As much as the economic forces reflect that image of adaptation – that only the businesses who are most capable of adapting to market situations will be the ones who come out on top, while the rest go bankrupt and close their doors for good is true. Or, in sticking with the analogy of Darwinism – Die. We cannot forget that in times of greatest need, societies throughout time have been able to put down their rolls of toilet paper, or whatever their equivalents were – and come together in support of one another to ensure the survival of their people. (A nice way of saying people at some point dig their thumbs out of their own asshole and help one another.)

It would be naive for people to simply say that the restaurant industry will survive because people will always need food and landowners will always need people to rent their lots, then proceed to turn their backs away from the problem while ignoring the local farmer’s market on the way to [insert supermarket chain here] all while posting on Facebook about how infuriating it is that bats in Wuhan are somehow responsible for Carla not being able to have her margaritas at the beach because they canceled her flights planned for her Instagram stories.

The fact of the matter is, the restaurant industry as a whole is taking a blow like nothing it’s seen in recent memory. Thousands of restaurants are closing their doors for good across the globe, leaving an innumerable amount of chefs and waiting staff out a job with tons of produce left to rot (the number of layoffs is in the millions, already.) Cities and towns all over will find that many of the restaurants in their neighborhood will simply not open their doors again once the quarantine periods are over, and even amongst those that survive, over half of them will have laid off staff members to cope. It’s a dire situation, and everyone from your local butcher up to world-renowned cooks are worried for what the future holds for our beloved industry.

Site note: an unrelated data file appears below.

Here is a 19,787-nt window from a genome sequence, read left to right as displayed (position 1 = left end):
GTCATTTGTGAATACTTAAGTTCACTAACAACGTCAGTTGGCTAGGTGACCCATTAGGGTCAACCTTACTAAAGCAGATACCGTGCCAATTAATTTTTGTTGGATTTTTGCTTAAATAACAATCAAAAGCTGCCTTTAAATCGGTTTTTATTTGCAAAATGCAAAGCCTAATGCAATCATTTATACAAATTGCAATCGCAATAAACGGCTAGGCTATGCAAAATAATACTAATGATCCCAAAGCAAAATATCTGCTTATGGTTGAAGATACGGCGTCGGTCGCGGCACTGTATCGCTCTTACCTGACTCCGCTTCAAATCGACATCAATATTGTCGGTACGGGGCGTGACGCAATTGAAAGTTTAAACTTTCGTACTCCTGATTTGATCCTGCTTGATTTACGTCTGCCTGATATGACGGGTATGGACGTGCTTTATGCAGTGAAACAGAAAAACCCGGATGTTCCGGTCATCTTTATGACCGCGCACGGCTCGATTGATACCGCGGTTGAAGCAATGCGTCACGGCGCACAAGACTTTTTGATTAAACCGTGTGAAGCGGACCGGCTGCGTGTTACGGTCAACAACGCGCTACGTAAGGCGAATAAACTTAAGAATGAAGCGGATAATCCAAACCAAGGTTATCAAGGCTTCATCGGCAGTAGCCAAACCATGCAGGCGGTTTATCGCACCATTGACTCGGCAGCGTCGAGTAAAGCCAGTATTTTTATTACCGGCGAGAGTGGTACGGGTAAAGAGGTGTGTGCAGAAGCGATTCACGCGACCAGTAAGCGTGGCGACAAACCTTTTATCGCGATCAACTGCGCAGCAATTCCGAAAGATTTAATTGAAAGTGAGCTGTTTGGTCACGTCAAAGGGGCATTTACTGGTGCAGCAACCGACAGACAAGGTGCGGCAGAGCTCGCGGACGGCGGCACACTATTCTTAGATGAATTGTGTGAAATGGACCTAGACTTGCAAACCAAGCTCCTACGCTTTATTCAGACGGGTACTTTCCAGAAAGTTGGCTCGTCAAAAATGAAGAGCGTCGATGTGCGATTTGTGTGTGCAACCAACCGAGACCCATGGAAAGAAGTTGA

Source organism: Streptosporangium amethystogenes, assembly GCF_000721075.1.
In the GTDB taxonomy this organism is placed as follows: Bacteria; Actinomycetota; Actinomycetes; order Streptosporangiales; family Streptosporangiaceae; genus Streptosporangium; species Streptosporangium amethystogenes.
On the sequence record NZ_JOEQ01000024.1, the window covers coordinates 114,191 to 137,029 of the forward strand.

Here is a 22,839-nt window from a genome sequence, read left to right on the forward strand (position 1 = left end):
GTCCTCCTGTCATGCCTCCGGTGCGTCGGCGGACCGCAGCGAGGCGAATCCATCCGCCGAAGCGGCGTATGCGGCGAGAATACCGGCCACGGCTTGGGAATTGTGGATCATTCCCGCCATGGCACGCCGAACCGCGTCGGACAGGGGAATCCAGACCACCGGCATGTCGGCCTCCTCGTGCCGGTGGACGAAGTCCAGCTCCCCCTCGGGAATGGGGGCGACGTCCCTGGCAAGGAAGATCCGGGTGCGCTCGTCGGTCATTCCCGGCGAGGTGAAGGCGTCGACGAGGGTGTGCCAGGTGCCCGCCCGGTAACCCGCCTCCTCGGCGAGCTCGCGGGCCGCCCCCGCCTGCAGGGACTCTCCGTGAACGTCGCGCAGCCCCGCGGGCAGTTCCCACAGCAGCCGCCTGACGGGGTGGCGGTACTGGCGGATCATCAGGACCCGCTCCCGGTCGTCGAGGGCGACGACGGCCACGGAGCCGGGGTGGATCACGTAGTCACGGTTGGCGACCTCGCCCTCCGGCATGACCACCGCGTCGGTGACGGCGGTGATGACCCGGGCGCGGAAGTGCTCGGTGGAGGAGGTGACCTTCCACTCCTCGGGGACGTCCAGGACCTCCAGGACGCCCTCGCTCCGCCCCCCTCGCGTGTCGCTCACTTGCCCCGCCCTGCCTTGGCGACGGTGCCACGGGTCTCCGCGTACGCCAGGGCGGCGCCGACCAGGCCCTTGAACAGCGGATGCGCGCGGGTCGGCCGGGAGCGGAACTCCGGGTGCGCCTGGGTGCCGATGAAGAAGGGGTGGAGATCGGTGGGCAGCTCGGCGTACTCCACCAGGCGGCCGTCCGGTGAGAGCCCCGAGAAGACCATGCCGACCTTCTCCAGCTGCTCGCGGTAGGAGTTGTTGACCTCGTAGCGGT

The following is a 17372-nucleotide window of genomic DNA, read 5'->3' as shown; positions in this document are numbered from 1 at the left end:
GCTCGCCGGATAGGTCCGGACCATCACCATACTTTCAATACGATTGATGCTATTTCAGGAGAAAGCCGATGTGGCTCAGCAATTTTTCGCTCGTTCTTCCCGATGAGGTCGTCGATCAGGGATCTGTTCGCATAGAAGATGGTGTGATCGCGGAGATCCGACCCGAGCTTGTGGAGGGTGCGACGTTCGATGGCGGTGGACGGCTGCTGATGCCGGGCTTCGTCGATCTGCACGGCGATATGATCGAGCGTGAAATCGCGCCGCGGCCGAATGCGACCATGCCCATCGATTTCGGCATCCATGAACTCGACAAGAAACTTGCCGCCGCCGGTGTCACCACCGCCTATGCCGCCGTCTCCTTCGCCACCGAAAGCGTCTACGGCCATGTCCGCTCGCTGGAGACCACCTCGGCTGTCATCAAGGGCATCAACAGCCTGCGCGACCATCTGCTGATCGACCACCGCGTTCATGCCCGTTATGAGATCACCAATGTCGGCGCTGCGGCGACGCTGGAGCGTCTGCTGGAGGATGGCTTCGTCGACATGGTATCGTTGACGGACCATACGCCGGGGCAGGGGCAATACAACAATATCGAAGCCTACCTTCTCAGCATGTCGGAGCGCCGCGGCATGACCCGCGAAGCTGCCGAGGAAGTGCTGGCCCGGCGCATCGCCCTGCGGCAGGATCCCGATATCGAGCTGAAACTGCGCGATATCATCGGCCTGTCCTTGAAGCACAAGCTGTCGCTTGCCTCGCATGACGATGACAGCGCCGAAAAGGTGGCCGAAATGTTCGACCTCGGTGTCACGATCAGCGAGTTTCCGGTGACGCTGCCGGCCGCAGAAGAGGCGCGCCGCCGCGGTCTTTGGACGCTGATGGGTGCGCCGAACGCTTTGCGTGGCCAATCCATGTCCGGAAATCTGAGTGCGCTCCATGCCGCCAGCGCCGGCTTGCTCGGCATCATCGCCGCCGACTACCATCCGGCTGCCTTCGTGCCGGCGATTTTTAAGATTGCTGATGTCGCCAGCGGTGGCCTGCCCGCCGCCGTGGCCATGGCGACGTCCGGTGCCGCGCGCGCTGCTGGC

The shifting sands

If there is indeed any light to be found in these dark times, the most evident place for it to be found is in the solidarity that the restaurant industry has always had between its crosshairs – a solidarity that extends beyond borders and across oceans. Cooks are like sports teams, except we’re all one large group of psychos who love knives, heat and transforming raw ingredients into magical things. We take pride in what we do, and we love to cook for others. I do believe that it is in times of need like these, that the overwhelming desire to help one another as well as our communities boils to the surface. Restaurants all across the globe have created initiatives to provide food for their communities, with the goal of ensuring that as many people as possible who have been affected by Covid-19 are able find comfort in knowing that, for as long as time allows, at least, there will be warm food on their tables.

But what about the money, what about the mass layoffs taking place? Community work like this is all well and good, but that won’t ultimately pay salaries, and the reduction in team sizes still leaves many people jobless. As soon as governments across the globe instated rulings that forced restaurants to close their on-premises seating areas, it became evident that the only way for restaurants to survive was a switch to a takeaway food model. However, the solution for the survival of restaurants isn’t just about putting things in Tupperware and putting them in a plastic bag – the entire approach to the sale of food needs to be turned on its head and reworked. Chefs across the board need to rethink their approach to the service they provide.